In honor of the 68th Anniversary of the D-Day invasion of Normandy during World War II, the Historical Society is making the full text of the 2005 publication “Cecil’s Soldiers: Stories from the World War II Generation” available online. With support from the Maryland Humanities Council, the Society worked with historian Jenifer Dolde, who conducted two dozen oral histories with veterans, munitions workers, and medical personnel from Cecil County.
The central story follows the men of Company E of the Maryland National Guard, which met at the Elkton Armory and was federalized following the attack on Pearl Harbor in 1941. While some of the men went on to serve as paratroopers and specialists, a core group battle their way from Normandy to St. Lo to Brest and finally to Bremen at the end of the war. Along the way, four of the original group were killed and many others wounded. Through it all, this “good bunch of boys” remained close and stayed close after the war.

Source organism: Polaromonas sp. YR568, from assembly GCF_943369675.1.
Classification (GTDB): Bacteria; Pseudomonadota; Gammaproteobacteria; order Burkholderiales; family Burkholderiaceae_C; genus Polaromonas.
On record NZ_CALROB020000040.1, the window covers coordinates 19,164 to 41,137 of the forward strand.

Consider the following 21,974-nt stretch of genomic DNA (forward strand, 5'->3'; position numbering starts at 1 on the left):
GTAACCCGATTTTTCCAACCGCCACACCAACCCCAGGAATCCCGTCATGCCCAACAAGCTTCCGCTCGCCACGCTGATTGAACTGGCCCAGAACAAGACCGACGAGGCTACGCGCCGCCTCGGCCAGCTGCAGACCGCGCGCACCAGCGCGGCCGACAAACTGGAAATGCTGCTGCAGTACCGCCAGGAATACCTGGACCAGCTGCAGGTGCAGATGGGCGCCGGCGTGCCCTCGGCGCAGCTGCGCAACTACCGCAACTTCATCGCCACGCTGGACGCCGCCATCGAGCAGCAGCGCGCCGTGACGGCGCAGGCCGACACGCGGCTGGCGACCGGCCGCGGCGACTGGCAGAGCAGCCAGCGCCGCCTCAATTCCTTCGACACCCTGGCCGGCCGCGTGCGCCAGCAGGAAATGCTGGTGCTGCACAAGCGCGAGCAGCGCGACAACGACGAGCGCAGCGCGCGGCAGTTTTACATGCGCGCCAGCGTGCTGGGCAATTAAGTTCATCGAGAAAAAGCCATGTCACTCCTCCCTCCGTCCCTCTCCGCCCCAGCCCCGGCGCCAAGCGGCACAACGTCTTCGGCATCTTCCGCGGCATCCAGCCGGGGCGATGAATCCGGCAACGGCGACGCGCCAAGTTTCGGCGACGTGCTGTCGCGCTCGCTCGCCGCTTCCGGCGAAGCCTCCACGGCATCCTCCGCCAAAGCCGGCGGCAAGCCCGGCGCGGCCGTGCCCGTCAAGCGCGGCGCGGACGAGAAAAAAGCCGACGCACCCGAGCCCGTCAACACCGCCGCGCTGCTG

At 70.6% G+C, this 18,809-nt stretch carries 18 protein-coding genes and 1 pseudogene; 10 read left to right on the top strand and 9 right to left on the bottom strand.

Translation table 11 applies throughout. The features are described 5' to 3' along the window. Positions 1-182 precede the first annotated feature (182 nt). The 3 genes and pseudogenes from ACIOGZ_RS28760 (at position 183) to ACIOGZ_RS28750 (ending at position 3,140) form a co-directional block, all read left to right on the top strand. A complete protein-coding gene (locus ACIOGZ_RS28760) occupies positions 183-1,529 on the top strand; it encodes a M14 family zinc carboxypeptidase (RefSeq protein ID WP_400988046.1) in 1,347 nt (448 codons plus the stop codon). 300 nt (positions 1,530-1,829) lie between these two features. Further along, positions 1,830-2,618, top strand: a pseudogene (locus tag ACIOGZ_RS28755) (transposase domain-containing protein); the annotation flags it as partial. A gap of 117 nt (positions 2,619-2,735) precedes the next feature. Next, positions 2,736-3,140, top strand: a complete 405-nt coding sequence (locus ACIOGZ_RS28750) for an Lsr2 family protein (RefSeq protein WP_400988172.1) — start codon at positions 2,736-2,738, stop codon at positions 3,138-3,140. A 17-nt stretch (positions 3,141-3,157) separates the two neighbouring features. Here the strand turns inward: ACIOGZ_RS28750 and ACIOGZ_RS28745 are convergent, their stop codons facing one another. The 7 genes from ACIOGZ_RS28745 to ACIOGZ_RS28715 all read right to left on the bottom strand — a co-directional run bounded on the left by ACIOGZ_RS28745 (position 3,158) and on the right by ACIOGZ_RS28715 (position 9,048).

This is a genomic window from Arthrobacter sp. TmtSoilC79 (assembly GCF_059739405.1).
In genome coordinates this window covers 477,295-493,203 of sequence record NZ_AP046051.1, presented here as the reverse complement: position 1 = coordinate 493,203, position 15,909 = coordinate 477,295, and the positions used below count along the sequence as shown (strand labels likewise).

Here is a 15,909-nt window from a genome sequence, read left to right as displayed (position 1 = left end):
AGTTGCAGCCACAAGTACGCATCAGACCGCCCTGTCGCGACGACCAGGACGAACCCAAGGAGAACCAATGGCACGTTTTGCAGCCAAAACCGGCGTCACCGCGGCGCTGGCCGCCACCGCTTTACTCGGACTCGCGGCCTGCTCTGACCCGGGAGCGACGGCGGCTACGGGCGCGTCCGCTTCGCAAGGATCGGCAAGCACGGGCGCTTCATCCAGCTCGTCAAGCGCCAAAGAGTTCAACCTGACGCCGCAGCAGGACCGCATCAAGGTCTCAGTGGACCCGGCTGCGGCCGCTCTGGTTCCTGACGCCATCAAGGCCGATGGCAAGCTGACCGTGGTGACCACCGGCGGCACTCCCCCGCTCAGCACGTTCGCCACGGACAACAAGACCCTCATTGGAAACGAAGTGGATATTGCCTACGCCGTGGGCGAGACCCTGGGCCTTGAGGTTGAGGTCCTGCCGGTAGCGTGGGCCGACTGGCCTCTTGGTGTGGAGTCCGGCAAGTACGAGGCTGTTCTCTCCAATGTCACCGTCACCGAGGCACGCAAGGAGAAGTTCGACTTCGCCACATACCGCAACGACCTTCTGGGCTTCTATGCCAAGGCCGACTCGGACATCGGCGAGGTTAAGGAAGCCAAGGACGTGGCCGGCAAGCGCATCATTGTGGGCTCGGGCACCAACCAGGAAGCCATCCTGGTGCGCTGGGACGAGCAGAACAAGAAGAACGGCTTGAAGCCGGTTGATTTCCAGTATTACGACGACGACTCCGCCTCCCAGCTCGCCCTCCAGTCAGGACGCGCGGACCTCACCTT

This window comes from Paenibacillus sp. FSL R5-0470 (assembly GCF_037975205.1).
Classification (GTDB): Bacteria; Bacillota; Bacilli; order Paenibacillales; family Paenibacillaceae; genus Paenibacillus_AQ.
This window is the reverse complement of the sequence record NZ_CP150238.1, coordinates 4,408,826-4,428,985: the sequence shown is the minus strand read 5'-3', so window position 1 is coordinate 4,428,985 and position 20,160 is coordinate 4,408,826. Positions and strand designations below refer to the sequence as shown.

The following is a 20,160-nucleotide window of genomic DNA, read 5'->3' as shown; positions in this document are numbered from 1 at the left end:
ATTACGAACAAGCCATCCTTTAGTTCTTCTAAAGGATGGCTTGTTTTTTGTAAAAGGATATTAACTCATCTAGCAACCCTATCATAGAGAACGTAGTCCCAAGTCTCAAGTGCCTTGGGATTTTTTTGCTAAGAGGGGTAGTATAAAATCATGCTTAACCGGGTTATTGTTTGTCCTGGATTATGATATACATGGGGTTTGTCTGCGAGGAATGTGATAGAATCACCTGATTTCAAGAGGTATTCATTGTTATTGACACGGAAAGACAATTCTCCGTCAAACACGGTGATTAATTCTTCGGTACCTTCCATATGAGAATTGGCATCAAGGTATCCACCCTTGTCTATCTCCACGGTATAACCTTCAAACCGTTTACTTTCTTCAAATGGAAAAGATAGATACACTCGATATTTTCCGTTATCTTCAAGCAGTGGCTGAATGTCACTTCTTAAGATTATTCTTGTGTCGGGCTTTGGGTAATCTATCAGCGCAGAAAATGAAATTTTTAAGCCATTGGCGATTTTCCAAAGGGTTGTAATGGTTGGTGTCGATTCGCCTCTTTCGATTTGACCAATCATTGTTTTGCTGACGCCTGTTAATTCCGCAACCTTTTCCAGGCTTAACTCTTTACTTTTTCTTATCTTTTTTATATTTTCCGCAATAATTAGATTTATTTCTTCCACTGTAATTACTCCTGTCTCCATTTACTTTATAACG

Growing up in Cecil County and serving together in the National Guard forged Company E into a tight unit that distinguished itself within the 29th Division. “I had my hard knocks when I was a kid, I think that’s the case of most of us at that time,” said Joe Lofthouse. “That’s the kind of men I fought with, I’d die for.”